“Especially with the introduction of so many different cloud services, the transparency levels have reached new lows of opaqueness to the point where companies are involuntarily down-prioritising their own inventory assessment efforts and have to transfer the risk to their third parties and suppliers, while for the most part betting on reactive controls such as detection and response.
As well as the increase in cloud environments, there is also the rapid adoption of cloud identity and Yaron Kassner, Co-Founder and CTO at Silverfort, said this will expose organisations to new cyber risks and CISOs must be aware of them: “Driven by the great and the good of identity, everyone from Microsoft to Okta and Google, cloud identity adoption will continue to gather pace in 2023.
“This, however, presents risks for CISOs as it can lead to a fragmented mess of legacy and cloud-based identity providers which refuse to integrate. This can introduce blind spots in the identity attack surface – as well as driving up management complexity and cost. In addition, a mix of identity providers also complicates the application of MFA.
“To stop this complexity spinning out of control in 2023, organisations should be looking for ways to unify identity providers to provide simpler, more cost effective, management and a standardised MFA experience.”
This is further backed up by Wade Ellery, Field Chief Technology Officer at Radiant Logic, who argues that organisations will be looking to gain visibility across all their identity data in 2023.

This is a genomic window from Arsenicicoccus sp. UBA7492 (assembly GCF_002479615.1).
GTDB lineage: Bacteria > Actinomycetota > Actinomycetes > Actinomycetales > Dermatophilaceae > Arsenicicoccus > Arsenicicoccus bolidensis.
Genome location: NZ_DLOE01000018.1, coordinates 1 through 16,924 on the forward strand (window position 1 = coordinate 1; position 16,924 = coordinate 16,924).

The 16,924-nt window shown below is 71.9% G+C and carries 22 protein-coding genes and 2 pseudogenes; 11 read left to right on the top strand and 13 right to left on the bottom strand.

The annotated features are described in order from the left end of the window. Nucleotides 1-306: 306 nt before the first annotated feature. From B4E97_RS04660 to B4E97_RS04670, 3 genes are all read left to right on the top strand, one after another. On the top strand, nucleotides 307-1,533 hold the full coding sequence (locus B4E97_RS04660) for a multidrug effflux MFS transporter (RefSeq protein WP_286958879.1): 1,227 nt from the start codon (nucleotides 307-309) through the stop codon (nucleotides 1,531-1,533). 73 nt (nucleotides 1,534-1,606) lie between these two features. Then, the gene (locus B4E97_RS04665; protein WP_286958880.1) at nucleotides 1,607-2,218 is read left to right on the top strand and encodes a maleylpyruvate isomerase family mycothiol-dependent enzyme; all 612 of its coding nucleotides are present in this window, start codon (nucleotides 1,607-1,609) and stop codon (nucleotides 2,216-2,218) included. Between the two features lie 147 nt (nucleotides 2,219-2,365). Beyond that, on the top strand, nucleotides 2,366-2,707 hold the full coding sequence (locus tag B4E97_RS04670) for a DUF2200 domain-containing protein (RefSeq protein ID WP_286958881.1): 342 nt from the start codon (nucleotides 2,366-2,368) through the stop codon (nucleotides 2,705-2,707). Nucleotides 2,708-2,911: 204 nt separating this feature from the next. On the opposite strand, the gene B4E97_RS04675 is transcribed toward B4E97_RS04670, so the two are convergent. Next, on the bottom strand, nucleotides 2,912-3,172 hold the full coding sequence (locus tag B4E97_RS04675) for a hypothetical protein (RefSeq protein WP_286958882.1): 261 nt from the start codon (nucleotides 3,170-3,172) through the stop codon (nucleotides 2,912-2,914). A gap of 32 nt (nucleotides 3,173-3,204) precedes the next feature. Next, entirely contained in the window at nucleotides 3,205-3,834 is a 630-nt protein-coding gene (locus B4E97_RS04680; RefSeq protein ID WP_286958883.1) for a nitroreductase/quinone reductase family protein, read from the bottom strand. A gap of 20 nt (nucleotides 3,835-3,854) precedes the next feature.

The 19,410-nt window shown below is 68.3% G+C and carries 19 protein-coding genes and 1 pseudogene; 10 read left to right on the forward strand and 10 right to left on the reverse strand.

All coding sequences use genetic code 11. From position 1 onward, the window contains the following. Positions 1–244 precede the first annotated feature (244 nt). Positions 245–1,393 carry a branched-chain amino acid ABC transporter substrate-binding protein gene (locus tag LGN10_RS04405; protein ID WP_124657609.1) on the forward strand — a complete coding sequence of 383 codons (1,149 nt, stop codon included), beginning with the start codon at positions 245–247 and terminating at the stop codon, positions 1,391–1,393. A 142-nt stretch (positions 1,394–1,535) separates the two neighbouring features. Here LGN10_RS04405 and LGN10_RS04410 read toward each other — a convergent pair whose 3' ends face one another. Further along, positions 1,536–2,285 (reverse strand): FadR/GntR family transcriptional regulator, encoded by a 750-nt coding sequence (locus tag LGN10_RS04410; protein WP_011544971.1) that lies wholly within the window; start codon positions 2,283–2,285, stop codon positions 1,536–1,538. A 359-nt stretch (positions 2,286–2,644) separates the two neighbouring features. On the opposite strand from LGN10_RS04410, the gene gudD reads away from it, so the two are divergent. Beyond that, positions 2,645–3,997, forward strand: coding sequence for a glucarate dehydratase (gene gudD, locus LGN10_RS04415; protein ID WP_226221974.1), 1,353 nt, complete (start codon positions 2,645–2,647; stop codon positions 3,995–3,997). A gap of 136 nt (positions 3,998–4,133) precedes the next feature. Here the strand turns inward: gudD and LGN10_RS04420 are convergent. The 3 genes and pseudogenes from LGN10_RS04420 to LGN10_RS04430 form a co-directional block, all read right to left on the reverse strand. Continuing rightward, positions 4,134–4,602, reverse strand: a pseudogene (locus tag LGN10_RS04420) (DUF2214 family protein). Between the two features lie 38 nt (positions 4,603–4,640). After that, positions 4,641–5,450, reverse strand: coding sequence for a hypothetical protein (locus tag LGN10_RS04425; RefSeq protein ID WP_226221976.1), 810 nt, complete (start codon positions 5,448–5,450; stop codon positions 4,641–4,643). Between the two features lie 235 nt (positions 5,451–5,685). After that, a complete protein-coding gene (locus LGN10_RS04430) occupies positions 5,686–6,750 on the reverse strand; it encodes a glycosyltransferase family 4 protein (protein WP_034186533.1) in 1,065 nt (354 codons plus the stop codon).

“For almost all organisations, an identity-first mindset for organisations is still at an early stage of its maturity. They’re still learning the concept of identity sprawl and the scale of their technical debt, which means that companies are just starting to realise the scale of the challenge.
“Organisations are looking into how they gain visibility into their identity data, and how it can offer long-term benefits when it comes to scale, cost and timeframe. We are starting to see a shift in the mindset and attitude towards Identity Access Management – it is a journey, not just one solution implemented and then forgotten about.
“In 2023, we are going to see more and more businesses ‘slow down to speed up’ – they’ll recognise they need to put in an identity data foundation before they can justify building new, revenue-oriented projects that demand access to identity.”
However, Adam Brady, Director, Systems Engineering, EMEA at Illumio, argues that security teams’ attention will shift from “find and fix” to “limit and contain” irrespective of the environment.
“We will see acceptance in the industry that breaches are here to stay and security strategies evolve to take this into account. It will no longer matter if it’s on premise, hybrid, cloud or at the edge, what will be important is maintaining visibility across the entire estate.
“Organisations will need to know where the vulnerabilities are in their environment and then proactively implement policy to contain breaches early on and limit damage. Ultimately, breach containment will be the new resilience paradigm in 2023.”